Rick Doblin, PhD: Ibogaine Helped Me Separate Self-Criticism From Self-Hatred
In this video, Rick Doblin recounts how ibogaine helped him to separate self-criticism from self-hatred and channel his perfectionism in a more constructive way.
“The ibogaine experience was one of the most important I ever had,” Doblin says.
Doblin, who has a PhD in public policy, is the founder and executive director of the Multidisciplinary Association for Psychedelic Studies, or MAPS. His ibogaine story dates back to the 1980s, when the federal government was in the process of banning MDMA, otherwise known as ecstasy or molly, despite the promise it had shown in treating PTSD.
Doblin was suing to try to stop them, and he took an ibogaine trip with the goal of becoming a more effective political advocate. “A lot of it is dealing with your own shadows and not projecting out that the people that you’re fighting are 100 percent your enemies,” he recalls in the video, “that there’s some parts of them that maybe you can reach.”
Ibogaine is a psychedelic substance that comes from a West African shrub and is most notable for its success in treating addictions, particularly of opiates. Leo Zeff, the leader of an underground psychotherapy movement, administered a mix of LSD and ibogaine to the MAPS leader in a house overlooking the San Francisco Bay.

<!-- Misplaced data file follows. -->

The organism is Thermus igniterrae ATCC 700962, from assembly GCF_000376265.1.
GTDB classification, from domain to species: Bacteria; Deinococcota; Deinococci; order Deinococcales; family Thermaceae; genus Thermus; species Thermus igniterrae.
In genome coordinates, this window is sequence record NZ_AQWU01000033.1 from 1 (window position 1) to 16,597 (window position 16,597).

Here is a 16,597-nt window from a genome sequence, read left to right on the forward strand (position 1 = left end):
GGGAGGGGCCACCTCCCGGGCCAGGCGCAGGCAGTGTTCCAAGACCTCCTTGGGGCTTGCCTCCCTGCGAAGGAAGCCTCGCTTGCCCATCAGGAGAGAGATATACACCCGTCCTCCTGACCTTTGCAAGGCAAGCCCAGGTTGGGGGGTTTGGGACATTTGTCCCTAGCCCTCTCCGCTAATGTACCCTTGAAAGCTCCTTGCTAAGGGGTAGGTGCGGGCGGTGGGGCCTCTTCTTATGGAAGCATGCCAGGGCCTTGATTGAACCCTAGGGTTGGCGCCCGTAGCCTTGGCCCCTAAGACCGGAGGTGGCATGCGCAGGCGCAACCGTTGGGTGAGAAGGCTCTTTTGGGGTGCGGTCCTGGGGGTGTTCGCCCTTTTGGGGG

The LSD kicked in first. “I went through a lot of surrendering, challenging things with the LSD. But more or less opening and pleasant,” Doblin says. As it began to wear off, the ibogaine started taking over.
First, he thought of death. “If you’re aware of death, that will help you appreciate life,” he says. “Not scared of it or paralyzed by it, just fully aware that every moment is precious and it’s limited.”
Then, he says his mind turned to his own self-perfectionism. As he felt how he allowed his self-criticism turn to self-hatred, he began to vomit.
“I felt that I just needed to let go, but I was the one preventing myself from doing it,” Doblin says. “I was standing in my own way. And I was hating myself for it. Then I was vomiting and throwing up again.”
“I felt I was being crucified on the cross of self-perfection.”
Finally, after about ten hours, he wore himself out and enjoyed a night of peace, watching the stars through the window. “I was learning this lesson, how totally necessary it is to have this self-critical part of your mind, because that’s the drive to quality,” he says. “But if it’s linked to self-hatred, it’s kind of paralyzing.”
The next day, he was too dizzy to move. Finally, on the third day after his experience, he was able to stand up and accept a ride home.
Three decades later, he says the journey was an essential one to his personal development. “What stayed with me, and why it’s such an important experience, is it made the self-critical part of my mind into an ally instead of an enemy,” Doblin says. “Now I feel like a lot of the successes I have is because of the constant fine-tuning that is no longer so punitive. I hope my ibogaine experience, and this crucified on the cross of self-perfection, has separated out the self-criticism from self-hatred.”
MAPS is currently studying the long-term effects of ibogaine in addiction treatment.
Despite its promise, the substance is strictly banned in the United States, categorized on Schedule I under the Controlled Substances Act as a drug of abuse with no medical value.